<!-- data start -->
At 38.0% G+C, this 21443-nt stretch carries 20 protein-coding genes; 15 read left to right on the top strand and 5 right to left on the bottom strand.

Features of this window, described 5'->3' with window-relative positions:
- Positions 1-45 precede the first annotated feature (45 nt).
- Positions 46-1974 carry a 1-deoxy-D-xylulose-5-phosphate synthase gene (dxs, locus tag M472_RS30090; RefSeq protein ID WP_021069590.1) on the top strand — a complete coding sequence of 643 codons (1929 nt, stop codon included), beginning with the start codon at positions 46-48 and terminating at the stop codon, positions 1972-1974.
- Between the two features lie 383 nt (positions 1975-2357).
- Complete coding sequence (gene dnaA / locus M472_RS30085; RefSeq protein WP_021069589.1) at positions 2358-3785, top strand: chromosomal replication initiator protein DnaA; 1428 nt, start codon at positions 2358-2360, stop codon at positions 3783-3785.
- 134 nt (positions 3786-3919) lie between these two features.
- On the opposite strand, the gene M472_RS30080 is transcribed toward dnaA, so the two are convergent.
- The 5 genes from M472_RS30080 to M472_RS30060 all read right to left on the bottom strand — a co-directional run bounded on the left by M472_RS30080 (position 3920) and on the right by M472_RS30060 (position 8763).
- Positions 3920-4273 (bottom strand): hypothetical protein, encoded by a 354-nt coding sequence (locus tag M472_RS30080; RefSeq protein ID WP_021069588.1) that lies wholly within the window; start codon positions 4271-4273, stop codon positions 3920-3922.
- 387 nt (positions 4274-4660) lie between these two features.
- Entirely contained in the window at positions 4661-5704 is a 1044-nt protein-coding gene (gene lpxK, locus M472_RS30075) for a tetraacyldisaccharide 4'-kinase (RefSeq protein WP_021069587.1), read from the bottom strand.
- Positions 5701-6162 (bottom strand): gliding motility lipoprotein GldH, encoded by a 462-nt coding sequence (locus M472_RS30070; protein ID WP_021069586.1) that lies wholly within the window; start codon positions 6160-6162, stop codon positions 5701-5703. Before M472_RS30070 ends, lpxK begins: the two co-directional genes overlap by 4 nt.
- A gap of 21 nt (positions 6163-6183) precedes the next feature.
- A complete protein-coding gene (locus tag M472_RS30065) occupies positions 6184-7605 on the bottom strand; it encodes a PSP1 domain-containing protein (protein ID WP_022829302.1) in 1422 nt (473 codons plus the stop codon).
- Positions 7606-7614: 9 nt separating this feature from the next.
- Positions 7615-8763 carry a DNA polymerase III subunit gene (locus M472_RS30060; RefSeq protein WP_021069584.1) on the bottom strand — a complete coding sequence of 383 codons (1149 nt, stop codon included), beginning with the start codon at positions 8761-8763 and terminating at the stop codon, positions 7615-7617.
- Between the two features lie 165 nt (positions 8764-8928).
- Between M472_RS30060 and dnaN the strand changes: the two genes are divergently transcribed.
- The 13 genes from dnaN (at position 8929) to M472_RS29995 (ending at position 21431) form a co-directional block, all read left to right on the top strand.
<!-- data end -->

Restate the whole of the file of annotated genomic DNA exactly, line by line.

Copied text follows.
At 38.0% G+C, this 21443-nt stretch carries 20 protein-coding genes; 15 read left to right on the top strand and 5 right to left on the bottom strand.

Features of this window, described 5'->3' with window-relative positions:
- Positions 1-45 precede the first annotated feature (45 nt).
- Positions 46-1974 carry a 1-deoxy-D-xylulose-5-phosphate synthase gene (dxs, locus tag M472_RS30090; RefSeq protein ID WP_021069590.1) on the top strand — a complete coding sequence of 643 codons (1929 nt, stop codon included), beginning with the start codon at positions 46-48 and terminating at the stop codon, positions 1972-1974.
- Between the two features lie 383 nt (positions 1975-2357).
- Complete coding sequence (gene dnaA / locus M472_RS30085; RefSeq protein WP_021069589.1) at positions 2358-3785, top strand: chromosomal replication initiator protein DnaA; 1428 nt, start codon at positions 2358-2360, stop codon at positions 3783-3785.
- 134 nt (positions 3786-3919) lie between these two features.
- On the opposite strand, the gene M472_RS30080 is transcribed toward dnaA, so the two are convergent.
- The 5 genes from M472_RS30080 to M472_RS30060 all read right to left on the bottom strand — a co-directional run bounded on the left by M472_RS30080 (position 3920) and on the right by M472_RS30060 (position 8763).
- Positions 3920-4273 (bottom strand): hypothetical protein, encoded by a 354-nt coding sequence (locus tag M472_RS30080; RefSeq protein ID WP_021069588.1) that lies wholly within the window; start codon positions 4271-4273, stop codon positions 3920-3922.
- 387 nt (positions 4274-4660) lie between these two features.
- Entirely contained in the window at positions 4661-5704 is a 1044-nt protein-coding gene (gene lpxK, locus M472_RS30075) for a tetraacyldisaccharide 4'-kinase (RefSeq protein WP_021069587.1), read from the bottom strand.
- Positions 5701-6162 (bottom strand): gliding motility lipoprotein GldH, encoded by a 462-nt coding sequence (locus M472_RS30070; protein ID WP_021069586.1) that lies wholly within the window; start codon positions 6160-6162, stop codon positions 5701-5703. Before M472_RS30070 ends, lpxK begins: the two co-directional genes overlap by 4 nt.
- A gap of 21 nt (positions 6163-6183) precedes the next feature.
- A complete protein-coding gene (locus tag M472_RS30065) occupies positions 6184-7605 on the bottom strand; it encodes a PSP1 domain-containing protein (protein ID WP_022829302.1) in 1422 nt (473 codons plus the stop codon).
- Positions 7606-7614: 9 nt separating this feature from the next.
- Positions 7615-8763 carry a DNA polymerase III subunit gene (locus M472_RS30060; RefSeq protein WP_021069584.1) on the bottom strand — a complete coding sequence of 383 codons (1149 nt, stop codon included), beginning with the start codon at positions 8761-8763 and terminating at the stop codon, positions 7615-7617.
- Between the two features lie 165 nt (positions 8764-8928).
- Between M472_RS30060 and dnaN the strand changes: the two genes are divergently transcribed.
- The 13 genes from dnaN (at position 8929) to M472_RS29995 (ending at position 21431) form a co-directional block, all read left to right on the top strand.